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Monday, September 18, 2006 

A bonfire of illiberality.

When you start getting excited about politics, it's probably time to go outside, or see your psychiatrist. You know your problems are getting serious when the Liberal Democrats conference suddenly starts looking uplifting, but for once it's a reality, and it's all thanks to the brilliant idea advocated today by Nick Clegg:

The Liberal Democrats pledged a bonfire of government laws today, with a promise to bring in a "great repeal act" scrapping supposedly illiberal legislation brought in by four successive Labour home secretaries.

Nick Clegg, the rising star of the party, got a standing ovation on the first day of the conference in Brighton, when he called for a cull of some of the 3,000 new criminal offences that the party calculates Labour has brought in.

Mr Clegg, a former MEP who won a seat in Sheffield at the last election, said that he would open a website where the public could nominate laws they would like to see repealed, at www.greatrepealact.com.

It looks like he may well have read Jackie Ashley's Grauniad article this morning, which accused the Lib Dems of being too safe. Clegg is going to raise some hackles doing this among the neo-Labour fanatics more obsessed with "feral youths" wandering in packs of one and daring to congregate on street corners than with making Britain fairer, but by God if it what he's said isn't incredibly refreshing.

The website referred to, greatrepealact.com simply refers back to the Lib Dem site, but it's there, along with other campaigns for err, petitioning against rip-off alcohol at cricket grounds. I didn't know that Chatshow Charlie was a fan of the thump of willow against leather, but there you are.

The first thing that instantly comes to mind to repeal is the outrageous banning of protests in parliament square without prior permission, and the Lib Dems haven't forgotten about that either, with it also being first on their proposed list. Second is ID cards, another worthy choice. The US extradition treaty comes next, while conditions on public assemblies, control orders, dna retention and most of the other unneccesary bills that remain on the statute book follow on.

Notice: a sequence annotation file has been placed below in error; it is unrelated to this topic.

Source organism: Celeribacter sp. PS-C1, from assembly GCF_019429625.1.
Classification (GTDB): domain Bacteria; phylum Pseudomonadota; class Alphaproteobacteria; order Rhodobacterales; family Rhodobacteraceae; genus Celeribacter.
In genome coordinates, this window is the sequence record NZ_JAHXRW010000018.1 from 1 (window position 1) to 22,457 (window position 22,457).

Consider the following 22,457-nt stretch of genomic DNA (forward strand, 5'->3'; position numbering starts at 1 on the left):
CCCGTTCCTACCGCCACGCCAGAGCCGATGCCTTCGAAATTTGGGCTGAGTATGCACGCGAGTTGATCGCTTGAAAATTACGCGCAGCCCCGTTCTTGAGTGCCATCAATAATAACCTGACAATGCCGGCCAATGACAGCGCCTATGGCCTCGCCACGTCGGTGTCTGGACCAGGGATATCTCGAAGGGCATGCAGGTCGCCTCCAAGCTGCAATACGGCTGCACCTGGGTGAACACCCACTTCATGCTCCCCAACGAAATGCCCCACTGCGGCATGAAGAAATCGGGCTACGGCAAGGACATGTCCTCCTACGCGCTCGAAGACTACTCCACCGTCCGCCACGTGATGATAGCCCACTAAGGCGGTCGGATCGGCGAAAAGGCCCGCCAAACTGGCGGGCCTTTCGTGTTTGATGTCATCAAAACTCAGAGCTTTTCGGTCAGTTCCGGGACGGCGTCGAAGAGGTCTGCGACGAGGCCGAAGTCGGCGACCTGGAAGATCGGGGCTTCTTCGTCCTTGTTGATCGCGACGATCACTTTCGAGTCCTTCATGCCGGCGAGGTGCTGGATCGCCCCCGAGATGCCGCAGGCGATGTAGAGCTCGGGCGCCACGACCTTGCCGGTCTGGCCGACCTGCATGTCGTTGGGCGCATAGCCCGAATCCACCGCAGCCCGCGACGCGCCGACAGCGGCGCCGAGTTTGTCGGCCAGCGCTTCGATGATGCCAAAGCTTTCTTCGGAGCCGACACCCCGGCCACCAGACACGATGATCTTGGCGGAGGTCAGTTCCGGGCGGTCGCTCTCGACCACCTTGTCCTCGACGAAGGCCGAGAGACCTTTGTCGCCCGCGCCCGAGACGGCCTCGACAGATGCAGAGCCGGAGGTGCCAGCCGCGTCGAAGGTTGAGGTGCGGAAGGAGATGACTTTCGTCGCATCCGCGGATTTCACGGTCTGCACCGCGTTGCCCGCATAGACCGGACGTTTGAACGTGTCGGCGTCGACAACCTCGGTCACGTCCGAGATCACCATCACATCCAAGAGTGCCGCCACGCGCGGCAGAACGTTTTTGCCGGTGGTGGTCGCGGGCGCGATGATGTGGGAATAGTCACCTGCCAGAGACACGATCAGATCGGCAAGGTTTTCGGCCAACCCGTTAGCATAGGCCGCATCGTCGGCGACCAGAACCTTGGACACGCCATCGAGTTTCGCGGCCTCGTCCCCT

There's two things that the Lib Dems seem to have forgotten - firstly, the restrictions on trial by jury in "complicated" fraud cases. It's been shown quite comprehensively that this is not down to juries failing to understand what's going on in the courtroom, but rather either the judge or the prosecution failing in their duties. The United States showed with the Enron cases that fraud can be tried quickly, easily and efficiently. There is no reason why the same cannot be done here. The right to be tried by your peers should not be removed simply because the judge is incapable of controlling the courtroom, or through the deficiencies and incompetence of the prosecution.

More radically, the Lib Dems should also ditch the banning of smoking in enclosed/private places. The simple answer to those who say that bar staff etc should not have to breathe other people's smoke is simple: they have the choice not to work there. The right to damage your own body should be one of the liberties never to be diluted. I fully agree that smoking is bad for both you and those around you, but if it's to be banned there needs to be a lot more done to both stop people starting smoking and then to help them stop. Banning smoking in private/enclosed places will not do that, it will simply drive away business, make a certain section of the population both pariahs and uncomfortable, and as much as I hate to admit agreeing with John Reid, to some people it is one of the last few pleasures they have left.

Apart from that, there would be smaller things, such as the removal of the obligation to have to wear a seat belt for instance (once you're over 18, obviously) which impinge on personal liberty (after all, the right to be stupid and die is one of the most cherished things we should hold dear) but the Lib Dems certainly have the right idea. This shows politics doesn't have to be dull, defensive, safe and even, dare I say it, "politically correct". If only all the parties would take Clegg's lead.

Update: D-Notice has some more ideas, including some I completely forgot about. The likely legislation forthcoming on "extreme and violent" pornography deserves to incinerated also.

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